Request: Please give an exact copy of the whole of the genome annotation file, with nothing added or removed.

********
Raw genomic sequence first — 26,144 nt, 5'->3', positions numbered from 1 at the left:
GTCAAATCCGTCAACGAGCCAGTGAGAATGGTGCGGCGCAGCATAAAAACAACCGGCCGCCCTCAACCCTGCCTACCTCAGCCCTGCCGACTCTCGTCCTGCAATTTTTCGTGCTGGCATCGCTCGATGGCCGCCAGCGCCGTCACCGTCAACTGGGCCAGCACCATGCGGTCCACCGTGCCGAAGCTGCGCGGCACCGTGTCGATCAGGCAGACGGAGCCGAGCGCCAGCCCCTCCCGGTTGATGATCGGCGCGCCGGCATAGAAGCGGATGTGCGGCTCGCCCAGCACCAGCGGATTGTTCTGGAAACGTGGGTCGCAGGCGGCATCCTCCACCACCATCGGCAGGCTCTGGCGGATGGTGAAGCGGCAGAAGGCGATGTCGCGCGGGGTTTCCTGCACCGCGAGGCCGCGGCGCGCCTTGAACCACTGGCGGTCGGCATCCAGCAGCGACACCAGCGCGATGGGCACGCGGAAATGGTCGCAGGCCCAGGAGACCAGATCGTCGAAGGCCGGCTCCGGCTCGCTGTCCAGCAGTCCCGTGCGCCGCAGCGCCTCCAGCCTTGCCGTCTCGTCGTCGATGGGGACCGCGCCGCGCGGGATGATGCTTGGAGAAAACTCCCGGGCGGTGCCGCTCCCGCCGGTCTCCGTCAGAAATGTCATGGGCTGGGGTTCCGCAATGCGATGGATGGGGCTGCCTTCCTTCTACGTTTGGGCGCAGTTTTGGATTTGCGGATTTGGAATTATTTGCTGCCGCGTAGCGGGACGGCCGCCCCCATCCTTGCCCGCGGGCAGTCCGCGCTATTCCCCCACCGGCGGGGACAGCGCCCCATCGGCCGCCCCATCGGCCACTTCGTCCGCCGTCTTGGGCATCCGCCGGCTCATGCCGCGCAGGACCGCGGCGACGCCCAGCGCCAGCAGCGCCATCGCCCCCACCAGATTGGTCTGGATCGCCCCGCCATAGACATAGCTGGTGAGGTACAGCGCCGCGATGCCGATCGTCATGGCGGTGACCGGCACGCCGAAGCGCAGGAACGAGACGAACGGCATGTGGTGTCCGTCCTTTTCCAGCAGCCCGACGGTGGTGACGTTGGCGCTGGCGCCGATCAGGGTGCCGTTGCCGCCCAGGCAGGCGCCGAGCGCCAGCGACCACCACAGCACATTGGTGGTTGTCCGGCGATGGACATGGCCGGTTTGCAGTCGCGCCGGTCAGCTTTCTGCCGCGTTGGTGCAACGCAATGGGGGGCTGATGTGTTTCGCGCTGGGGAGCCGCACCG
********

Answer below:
Raw genomic sequence first — 26,144 nt, 5'->3', positions numbered from 1 at the left:
GTCAAATCCGTCAACGAGCCAGTGAGAATGGTGCGGCGCAGCATAAAAACAACCGGCCGCCCTCAACCCTGCCTACCTCAGCCCTGCCGACTCTCGTCCTGCAATTTTTCGTGCTGGCATCGCTCGATGGCCGCCAGCGCCGTCACCGTCAACTGGGCCAGCACCATGCGGTCCACCGTGCCGAAGCTGCGCGGCACCGTGTCGATCAGGCAGACGGAGCCGAGCGCCAGCCCCTCCCGGTTGATGATCGGCGCGCCGGCATAGAAGCGGATGTGCGGCTCGCCCAGCACCAGCGGATTGTTCTGGAAACGTGGGTCGCAGGCGGCATCCTCCACCACCATCGGCAGGCTCTGGCGGATGGTGAAGCGGCAGAAGGCGATGTCGCGCGGGGTTTCCTGCACCGCGAGGCCGCGGCGCGCCTTGAACCACTGGCGGTCGGCATCCAGCAGCGACACCAGCGCGATGGGCACGCGGAAATGGTCGCAGGCCCAGGAGACCAGATCGTCGAAGGCCGGCTCCGGCTCGCTGTCCAGCAGTCCCGTGCGCCGCAGCGCCTCCAGCCTTGCCGTCTCGTCGTCGATGGGGACCGCGCCGCGCGGGATGATGCTTGGAGAAAACTCCCGGGCGGTGCCGCTCCCGCCGGTCTCCGTCAGAAATGTCATGGGCTGGGGTTCCGCAATGCGATGGATGGGGCTGCCTTCCTTCTACGTTTGGGCGCAGTTTTGGATTTGCGGATTTGGAATTATTTGCTGCCGCGTAGCGGGACGGCCGCCCCCATCCTTGCCCGCGGGCAGTCCGCGCTATTCCCCCACCGGCGGGGACAGCGCCCCATCGGCCGCCCCATCGGCCACTTCGTCCGCCGTCTTGGGCATCCGCCGGCTCATGCCGCGCAGGACCGCGGCGACGCCCAGCGCCAGCAGCGCCATCGCCCCCACCAGATTGGTCTGGATCGCCCCGCCATAGACATAGCTGGTGAGGTACAGCGCCGCGATGCCGATCGTCATGGCGGTGACCGGCACGCCGAAGCGCAGGAACGAGACGAACGGCATGTGGTGTCCGTCCTTTTCCAGCAGCCCGACGGTGGTGACGTTGGCGCTGGCGCCGATCAGGGTGCCGTTGCCGCCCAGGCAGGCGCCGAGCGCCAGCGACCACCACAGCACATTGGTGGTTGTCCGGCGATGGACATGGCCGGTTTGCAGTCGCGCCGGTCAGCTTTCTGCCGCGTTGGTGCAACGCAATGGGGGGCTGATGTGTTTCGCGCTGGGGAGCCGCACCG